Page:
The Food and Drug Administration has significantly ramped up its warnings about the potential health hazards of CBD infused into food, beverages and other products.
The stark warnings come just as Edible Arrangements dips its toes into the CBD realm with the launch of Incredible Edibles, and CBD-laced Recess seltzer is planning a campaign to bypass Facebook and Instagram's ban on CBD advertising.
As the FDA bluntly stated on Nov. 25, “CBD has the potential to harm you, and harm can happen even before you become aware of it.” The agency lists as potential dangers liver injury, “serious side effects” from the effect of CBD on the metabolizing of other drugs, combining CBD with alcohol and other central nervous system depressants, changes in alertness, gastrointestinal distress and such mood changes as irritability and agitation.
“It is currently illegal to market CBD by adding it to food or labeling it as a dietary supplement,” the FDA said. “The FDA has seen only limited data about CBD safety and these data point to real risks that need to be considered before taking CBD for any reason.”
The FDA’s concern with the risk of liver damage stems from its approval in 2018 of the drug Epidiolex for the treatment of two rare and severe seizure disorders.
“This serious risk can be managed when an FDA-approved CBD drug product is taken under medical supervision, but it is less clear how it might be managed when CBD is used far more widely, without medical supervision, and not in accordance with FDA-approved labeling.”
This comes as no surprise to Tom Vierhile, vice president of strategic insights North America for Netherlands-based Innova Market Insights, who has been anticipating the impact of the approval of Epidiolex.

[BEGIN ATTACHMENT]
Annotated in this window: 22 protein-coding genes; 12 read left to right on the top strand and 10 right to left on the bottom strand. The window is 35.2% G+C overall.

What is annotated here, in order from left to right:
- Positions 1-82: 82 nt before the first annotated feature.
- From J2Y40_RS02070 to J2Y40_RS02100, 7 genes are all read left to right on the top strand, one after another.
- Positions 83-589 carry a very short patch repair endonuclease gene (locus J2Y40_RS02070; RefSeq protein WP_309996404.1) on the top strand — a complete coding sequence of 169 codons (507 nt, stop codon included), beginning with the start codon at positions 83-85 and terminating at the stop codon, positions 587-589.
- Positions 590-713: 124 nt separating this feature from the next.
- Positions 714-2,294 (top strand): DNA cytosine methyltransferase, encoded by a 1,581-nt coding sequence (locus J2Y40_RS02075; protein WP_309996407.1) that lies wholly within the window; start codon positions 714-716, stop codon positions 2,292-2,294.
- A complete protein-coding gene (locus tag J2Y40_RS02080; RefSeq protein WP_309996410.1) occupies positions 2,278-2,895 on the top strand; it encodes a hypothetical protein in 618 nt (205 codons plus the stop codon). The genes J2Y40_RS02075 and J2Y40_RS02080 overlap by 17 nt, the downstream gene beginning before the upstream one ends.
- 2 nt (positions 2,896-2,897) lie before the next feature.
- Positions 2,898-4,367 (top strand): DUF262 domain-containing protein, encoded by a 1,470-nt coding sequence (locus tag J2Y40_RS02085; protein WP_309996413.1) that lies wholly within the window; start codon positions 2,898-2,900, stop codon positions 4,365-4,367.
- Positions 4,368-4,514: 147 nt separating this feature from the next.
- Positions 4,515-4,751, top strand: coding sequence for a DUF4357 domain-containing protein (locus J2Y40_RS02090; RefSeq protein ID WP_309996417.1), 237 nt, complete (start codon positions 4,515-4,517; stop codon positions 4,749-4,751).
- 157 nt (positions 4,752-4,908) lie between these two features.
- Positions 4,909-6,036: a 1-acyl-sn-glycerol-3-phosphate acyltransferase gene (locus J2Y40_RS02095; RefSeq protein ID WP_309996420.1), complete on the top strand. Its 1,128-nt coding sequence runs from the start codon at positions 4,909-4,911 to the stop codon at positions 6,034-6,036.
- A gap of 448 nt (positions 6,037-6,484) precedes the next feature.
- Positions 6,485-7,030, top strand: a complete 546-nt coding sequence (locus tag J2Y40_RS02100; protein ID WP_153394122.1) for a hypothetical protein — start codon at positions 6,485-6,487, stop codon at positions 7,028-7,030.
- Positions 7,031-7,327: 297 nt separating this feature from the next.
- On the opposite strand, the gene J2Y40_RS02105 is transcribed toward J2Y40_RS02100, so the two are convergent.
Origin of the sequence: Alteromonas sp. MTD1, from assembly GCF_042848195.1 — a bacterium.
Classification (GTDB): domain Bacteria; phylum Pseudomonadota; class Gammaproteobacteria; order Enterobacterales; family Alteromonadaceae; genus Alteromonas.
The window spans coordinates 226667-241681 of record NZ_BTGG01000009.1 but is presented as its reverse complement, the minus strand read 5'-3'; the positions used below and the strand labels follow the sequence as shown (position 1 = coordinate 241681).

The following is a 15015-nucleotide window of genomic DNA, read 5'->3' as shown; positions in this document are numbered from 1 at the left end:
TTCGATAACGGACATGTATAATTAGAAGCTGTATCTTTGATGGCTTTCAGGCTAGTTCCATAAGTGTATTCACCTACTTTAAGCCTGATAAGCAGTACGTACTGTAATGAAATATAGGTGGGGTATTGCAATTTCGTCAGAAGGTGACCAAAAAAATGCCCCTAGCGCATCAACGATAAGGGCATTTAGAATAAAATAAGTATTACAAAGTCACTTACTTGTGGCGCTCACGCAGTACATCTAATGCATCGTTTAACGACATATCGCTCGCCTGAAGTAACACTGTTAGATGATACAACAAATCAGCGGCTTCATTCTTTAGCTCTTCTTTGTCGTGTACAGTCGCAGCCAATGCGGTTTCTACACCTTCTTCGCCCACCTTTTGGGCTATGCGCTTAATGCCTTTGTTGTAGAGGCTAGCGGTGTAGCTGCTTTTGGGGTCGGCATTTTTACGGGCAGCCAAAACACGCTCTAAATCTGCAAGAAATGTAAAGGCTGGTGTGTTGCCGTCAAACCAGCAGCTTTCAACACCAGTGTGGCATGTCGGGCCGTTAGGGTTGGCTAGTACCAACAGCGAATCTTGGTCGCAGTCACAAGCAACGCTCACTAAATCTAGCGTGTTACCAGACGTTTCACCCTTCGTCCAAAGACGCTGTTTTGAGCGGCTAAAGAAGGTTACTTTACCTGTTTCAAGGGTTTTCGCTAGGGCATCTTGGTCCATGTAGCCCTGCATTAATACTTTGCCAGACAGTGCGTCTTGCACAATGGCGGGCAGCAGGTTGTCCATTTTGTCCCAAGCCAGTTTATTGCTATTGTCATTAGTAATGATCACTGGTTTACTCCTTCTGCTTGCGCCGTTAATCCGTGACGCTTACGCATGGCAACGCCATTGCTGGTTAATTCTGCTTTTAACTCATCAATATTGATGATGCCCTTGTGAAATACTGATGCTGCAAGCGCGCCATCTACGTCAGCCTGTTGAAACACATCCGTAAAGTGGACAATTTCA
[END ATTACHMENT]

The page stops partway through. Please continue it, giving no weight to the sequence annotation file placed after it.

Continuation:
“It looks like this is just beginning to play out and I think it puts a huge black cloud over consumables that currently contain CBD,” Vierhile tells Marketing Daily. “With the stroke of a pen, government agencies like the Food and Drug Administration could make CBD-based food and beverage products go away until testing verifies that CDB is proven to be generally recognized as safe.”
It’s not known when the FDA will conduct enough research to create a regulatory framework for CBD in consumer products.
“The good manufacturing process standards established by the FDA for food, cosmetic and dietary supplement manufacturers is a good place to start in assuring the quality and safety of hemp oil and CBD products," says Dr. Steven Kraus, president and COO of hemp-based product provider Functional Remedies. “Companies that do not take the effort to adhere to these standards may be lacking in their commitment to quality and safety."
On Nov. 26, Mobile Marketer reported that Recess, which cannot advertise its CBD-infused seltzers on Facebook or sister company Instagram, would pay cash to Venmo users who mention the brand on Instagram from Black Friday to Cyber Monday. For each repost, direct message or Instagram story that shows a Recess tag and sale information, Recess will send $3 to the user’s Venmo account.
While the move by Recess is a creative way to get around Instagram’s regulations, it remains to be seen how it will fulfill its customer acquisition goals, according to Nicole Amsler, vice president of marketing at loyalty specialist Formation.
“This type of transactional offer — versus a personalized promotion designed to drive additional brand engagement — may help acquire new customers in the short-term, but it won’t encourage loyalty or keep customers around in the long run,” Amsler says.
On Nov. 21, Incredible Arrangements announced the launch of its Incredible Edibles line of hemp-derived CBD products, which include smoothies and chocolate-dipped fruit.
“Consumers are showing an increasing demand for CBD products, and now is the perfect time for us to make our mark on this flourishing industry," Tariq Farid, founder and CEO of Edible Arrangements, said in a release.
The Edible Arrangement website home page associates the “power of CBD” with “nourishing healthy, happy lives.” The FAQ section says it is currently illegal to use CBD in food products "under the drug exclusion rule which prevents any active substance in a pharmaceutical from being added to a food."